Ideally these companies should all be following the model of doing what's best for their shareholders, even if it means trading with fascist and dangerous regimes. There is something kind of ironic, however, in the fact that these same firms don't mind spending scads of shareholder cash on so-called "corporate responsibility" initiatives in the U.S. but are happy to prop up a murderous regime abroad. I guess they only have a social conscious when it comes to American lives.
CISCO's social commitment:
CISCO's ethical commitment:
Microsoft's commitment to Global Citizenship:
Posted by: Kevin Libin | 2005-06-22 11:09:19 PM
I am not so sure censorship-enabling Cisco and Microsoft are above censure for the business they are doing in China. Microsoft will surely one day pay a price for selling out Chinese freedom (as opposed to dumbocracy). Are North American corporations and financiers who did business with Nazi Germany, the USSR, or even South African Apartheid so easily forgiven?
Posted by: JC | 2005-06-23 1:07:33 AM
Folks, it's India not China......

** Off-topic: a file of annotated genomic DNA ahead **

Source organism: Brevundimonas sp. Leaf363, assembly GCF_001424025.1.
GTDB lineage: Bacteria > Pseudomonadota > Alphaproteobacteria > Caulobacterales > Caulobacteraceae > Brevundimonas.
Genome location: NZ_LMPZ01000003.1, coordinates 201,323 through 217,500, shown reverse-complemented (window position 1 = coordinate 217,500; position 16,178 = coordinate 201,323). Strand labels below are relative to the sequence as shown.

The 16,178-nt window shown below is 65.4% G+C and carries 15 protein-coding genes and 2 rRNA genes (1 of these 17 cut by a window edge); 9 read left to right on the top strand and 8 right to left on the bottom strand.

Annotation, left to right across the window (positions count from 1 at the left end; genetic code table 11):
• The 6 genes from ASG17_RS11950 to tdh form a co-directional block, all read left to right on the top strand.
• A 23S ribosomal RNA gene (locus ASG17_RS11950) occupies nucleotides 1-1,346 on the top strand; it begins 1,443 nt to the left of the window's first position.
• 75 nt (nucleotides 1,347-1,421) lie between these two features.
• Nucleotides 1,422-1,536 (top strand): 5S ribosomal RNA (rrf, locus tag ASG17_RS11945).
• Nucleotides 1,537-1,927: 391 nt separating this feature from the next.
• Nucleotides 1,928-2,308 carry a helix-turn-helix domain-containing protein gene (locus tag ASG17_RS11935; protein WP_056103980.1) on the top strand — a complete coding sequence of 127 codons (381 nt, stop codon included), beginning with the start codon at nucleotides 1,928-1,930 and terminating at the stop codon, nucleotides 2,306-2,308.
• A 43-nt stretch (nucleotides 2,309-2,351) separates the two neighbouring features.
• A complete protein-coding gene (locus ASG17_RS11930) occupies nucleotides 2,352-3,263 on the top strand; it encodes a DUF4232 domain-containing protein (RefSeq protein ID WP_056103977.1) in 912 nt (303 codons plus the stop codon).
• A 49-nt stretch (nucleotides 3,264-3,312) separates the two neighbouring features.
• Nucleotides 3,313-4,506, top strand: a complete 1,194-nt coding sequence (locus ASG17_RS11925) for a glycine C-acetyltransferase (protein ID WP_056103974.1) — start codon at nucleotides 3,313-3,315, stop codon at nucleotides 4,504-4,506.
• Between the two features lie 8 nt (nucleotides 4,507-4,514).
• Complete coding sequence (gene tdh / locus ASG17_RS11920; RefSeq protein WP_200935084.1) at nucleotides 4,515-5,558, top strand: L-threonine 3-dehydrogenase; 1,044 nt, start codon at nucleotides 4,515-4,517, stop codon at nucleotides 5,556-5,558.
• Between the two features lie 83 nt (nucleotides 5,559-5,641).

India replacing China as new trade attraction
[jch] [[ddff-ltd] | Global Broadband Strategies] | POSTED: 06.22.05 @09:33
Posted by: maz2 | 2005-06-23 5:56:56 AM
Michael D. You're probably right. The Soveit Union was brought down because western countries denied them access to both technology AND capital.
With China we've done the opposite; we,ve fed them technological innovation and we,ve supplied them with endless quantities of capital.
The old communist guard has slowly morphed into a nationalist/fascist dictatorship.
But they DO look dapper in those western suits, don»'t they?
Who knows.........in another few years if the Chinese decide to withold shirts from the North American market, we'll all by typeing topless!
Free markets are a NECESSARY precondition for democracy, but they are NOT sufficient.
Posted by: John Palubiski | 2005-06-23 7:31:31 AM
Chinese spies come in from the Cold...only to get Heat